5 things I learned by unliking all of my Facebook likes

In an effort to limit my digital footprint, one of the things I am doing is not
liking every fucking thing on Facebook. In addition to not liking anything
moving forward, I also went back and unliked everything that I have liked over
the last 3 years or so. This includes pages, interests, posts and comments.
Here’s what I learned from this exercise:

  1. I click like on just about everything. At a certain point going through and
    clicking like became my ritualistic routine of using Facebook on mobile. I
    have went as far as removing the Facebook app from my phone just to avoid this
    from happening again.

  2. What I like is quite predictable, specifically around television shows. I
    don’t watch a ton of television but it’s very obvious when I do. New season of
    Orange is the New Black or The Walking Dead is out? You’ll be likely to find a
    ton of likes on stuff from or about the show.

  3. With all of these likes, I rarely commented or re-posted the content with
    additional commentary. In my opinion, clicking like adds little to no value to
    the content and thus should be avoided. My wife called out the fact
    that if I am commenting more and liking less, Facebook can still track my ass.
    While this is a true statement, at least with commenting I feel I will be less
    likely to comment at the volume that I click the like button. I don’t always
    have something of value to add whereas clicking like is an effortless action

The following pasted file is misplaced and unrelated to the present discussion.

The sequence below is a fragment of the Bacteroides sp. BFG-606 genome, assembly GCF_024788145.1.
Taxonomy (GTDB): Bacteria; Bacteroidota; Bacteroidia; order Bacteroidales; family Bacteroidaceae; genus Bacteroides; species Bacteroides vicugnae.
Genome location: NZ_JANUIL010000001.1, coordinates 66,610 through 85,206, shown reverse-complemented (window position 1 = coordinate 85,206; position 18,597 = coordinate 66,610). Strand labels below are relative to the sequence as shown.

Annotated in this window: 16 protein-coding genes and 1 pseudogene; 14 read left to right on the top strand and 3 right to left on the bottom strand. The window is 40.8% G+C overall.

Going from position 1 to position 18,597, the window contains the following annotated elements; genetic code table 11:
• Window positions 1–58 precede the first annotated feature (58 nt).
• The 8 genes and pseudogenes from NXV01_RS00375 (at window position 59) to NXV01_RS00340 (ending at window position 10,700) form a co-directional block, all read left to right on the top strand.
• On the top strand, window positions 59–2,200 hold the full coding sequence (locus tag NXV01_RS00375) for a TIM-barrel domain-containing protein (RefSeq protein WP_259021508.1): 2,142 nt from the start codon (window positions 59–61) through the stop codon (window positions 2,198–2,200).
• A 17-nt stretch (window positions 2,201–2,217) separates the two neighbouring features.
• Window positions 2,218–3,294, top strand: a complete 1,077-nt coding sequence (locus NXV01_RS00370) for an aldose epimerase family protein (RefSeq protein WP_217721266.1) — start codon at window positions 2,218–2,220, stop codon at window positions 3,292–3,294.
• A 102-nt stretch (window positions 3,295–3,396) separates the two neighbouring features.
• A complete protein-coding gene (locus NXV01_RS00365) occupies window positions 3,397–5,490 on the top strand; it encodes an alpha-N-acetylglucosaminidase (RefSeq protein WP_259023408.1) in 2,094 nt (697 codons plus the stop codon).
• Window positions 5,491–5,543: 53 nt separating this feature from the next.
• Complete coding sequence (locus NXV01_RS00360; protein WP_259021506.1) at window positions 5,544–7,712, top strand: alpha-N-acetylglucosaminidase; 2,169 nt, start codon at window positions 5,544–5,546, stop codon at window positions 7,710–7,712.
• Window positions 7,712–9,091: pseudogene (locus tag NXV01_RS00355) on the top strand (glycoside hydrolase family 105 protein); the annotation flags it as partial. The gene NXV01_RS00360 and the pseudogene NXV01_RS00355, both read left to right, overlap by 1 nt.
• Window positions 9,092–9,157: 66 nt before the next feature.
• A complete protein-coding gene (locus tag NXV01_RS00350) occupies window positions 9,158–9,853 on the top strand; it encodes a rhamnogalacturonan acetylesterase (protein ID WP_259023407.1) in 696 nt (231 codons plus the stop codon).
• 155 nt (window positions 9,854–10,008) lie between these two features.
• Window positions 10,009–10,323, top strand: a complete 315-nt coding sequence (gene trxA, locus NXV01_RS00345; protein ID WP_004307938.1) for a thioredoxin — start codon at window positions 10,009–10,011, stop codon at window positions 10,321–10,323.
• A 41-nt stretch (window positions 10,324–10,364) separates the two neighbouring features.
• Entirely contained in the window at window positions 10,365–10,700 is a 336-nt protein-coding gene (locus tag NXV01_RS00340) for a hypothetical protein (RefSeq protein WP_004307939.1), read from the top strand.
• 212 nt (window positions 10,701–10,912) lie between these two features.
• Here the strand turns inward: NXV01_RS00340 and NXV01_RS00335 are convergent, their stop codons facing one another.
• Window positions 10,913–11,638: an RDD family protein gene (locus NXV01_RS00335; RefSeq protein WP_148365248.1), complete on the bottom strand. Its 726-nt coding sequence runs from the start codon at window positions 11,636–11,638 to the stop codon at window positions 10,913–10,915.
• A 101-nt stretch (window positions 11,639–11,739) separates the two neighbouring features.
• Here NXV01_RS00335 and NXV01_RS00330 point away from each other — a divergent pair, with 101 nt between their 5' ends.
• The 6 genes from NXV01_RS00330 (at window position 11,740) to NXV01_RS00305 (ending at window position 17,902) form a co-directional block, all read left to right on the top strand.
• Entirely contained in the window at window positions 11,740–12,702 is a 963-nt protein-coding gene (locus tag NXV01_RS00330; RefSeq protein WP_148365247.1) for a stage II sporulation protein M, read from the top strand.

that requires little to no thought to accomplish.

  4. Manually unliking everything is really fucking hard. It’s so hard that I
    would recommend deleting your account completely and remaking it later on if
    you want to accomplish a complete purge of your likes. I could have automated
    the task but I felt that it was important to go through and see what I was
    liking over the years. One thing I learned is that you can speed up the manual
    process dramatically by clicking the pencil icon then hitting U + <ENTER>.

  5. None of these likes were important. I look back at the last 3 years of likes
    and all I can think is, I really don’t care about any of this information. It’s
    quite possibly some of the least important data in my life. The flip side of
    that is that the data is significantly important to the brands I liked as
    well as Facebook so they can feed their algorithms to help better serve ads
    to me based on my interests. I also have to assume that it’s important to the
    special people out there that thrive off of the notifications that someone
    liked their… whatever. No one’s asked me why I stopped liking their shit yet,
    so I’m jumping to the conclusion that my likes just don’t matter to anybody.

I plan to repeat this exercise on the other services I frequent as well. I’m
even toying with the idea of purging all of my Tweets that are older than 90
days old. Seems a bit harsh though, in comparison to my mindless Facebook
likes, Twitter posts (not necessarily retweets) are more insightful since they
are actual quips from my head.

I am also currently in search of a service that lets me automatically purge
Tweets and other social posts over X days old without forcing me to utilize a
third-party app to post from. It would also be nice if it had an archive
feature as Twitter does not provide a way to flag individual Tweets as private.

Josh Sherman - The Man, The Myth, The Avatar

About Josh

Husband. Father. Pug dad. Musician. Founder of Holiday API, Head of Engineering and Emoji Specialist at Mailshake, and author of the best damn Lorem Ipsum Library for PHP.

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